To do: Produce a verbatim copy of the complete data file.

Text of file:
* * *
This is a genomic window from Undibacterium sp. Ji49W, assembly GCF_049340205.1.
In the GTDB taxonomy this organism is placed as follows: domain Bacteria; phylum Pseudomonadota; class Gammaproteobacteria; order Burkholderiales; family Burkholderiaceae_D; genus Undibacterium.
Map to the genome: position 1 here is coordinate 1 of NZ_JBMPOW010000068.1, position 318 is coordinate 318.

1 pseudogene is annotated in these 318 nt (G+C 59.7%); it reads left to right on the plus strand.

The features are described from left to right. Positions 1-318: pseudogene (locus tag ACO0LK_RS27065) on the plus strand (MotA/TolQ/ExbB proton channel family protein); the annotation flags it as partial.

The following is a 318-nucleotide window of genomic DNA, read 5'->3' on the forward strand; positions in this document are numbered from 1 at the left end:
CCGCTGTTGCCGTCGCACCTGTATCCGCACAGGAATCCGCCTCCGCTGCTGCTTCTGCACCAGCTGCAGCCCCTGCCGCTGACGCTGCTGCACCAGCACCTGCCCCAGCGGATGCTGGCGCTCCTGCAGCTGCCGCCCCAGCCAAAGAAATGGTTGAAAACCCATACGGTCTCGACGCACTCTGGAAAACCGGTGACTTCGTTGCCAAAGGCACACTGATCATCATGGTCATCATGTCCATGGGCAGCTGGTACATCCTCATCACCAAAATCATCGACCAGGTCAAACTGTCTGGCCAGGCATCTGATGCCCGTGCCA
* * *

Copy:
This is a genomic window from Undibacterium sp. Ji49W, assembly GCF_049340205.1.
In the GTDB taxonomy this organism is placed as follows: domain Bacteria; phylum Pseudomonadota; class Gammaproteobacteria; order Burkholderiales; family Burkholderiaceae_D; genus Undibacterium.
Map to the genome: position 1 here is coordinate 1 of NZ_JBMPOW010000068.1, position 318 is coordinate 318.

1 pseudogene is annotated in these 318 nt (G+C 59.7%); it reads left to right on the plus strand.

The features are described from left to right. Positions 1-318: pseudogene (locus tag ACO0LK_RS27065) on the plus strand (MotA/TolQ/ExbB proton channel family protein); the annotation flags it as partial.

The following is a 318-nucleotide window of genomic DNA, read 5'->3' on the forward strand; positions in this document are numbered from 1 at the left end:
CCGCTGTTGCCGTCGCACCTGTATCCGCACAGGAATCCGCCTCCGCTGCTGCTTCTGCACCAGCTGCAGCCCCTGCCGCTGACGCTGCTGCACCAGCACCTGCCCCAGCGGATGCTGGCGCTCCTGCAGCTGCCGCCCCAGCCAAAGAAATGGTTGAAAACCCATACGGTCTCGACGCACTCTGGAAAACCGGTGACTTCGTTGCCAAAGGCACACTGATCATCATGGTCATCATGTCCATGGGCAGCTGGTACATCCTCATCACCAAAATCATCGACCAGGTCAAACTGTCTGGCCAGGCATCTGATGCCCGTGCCA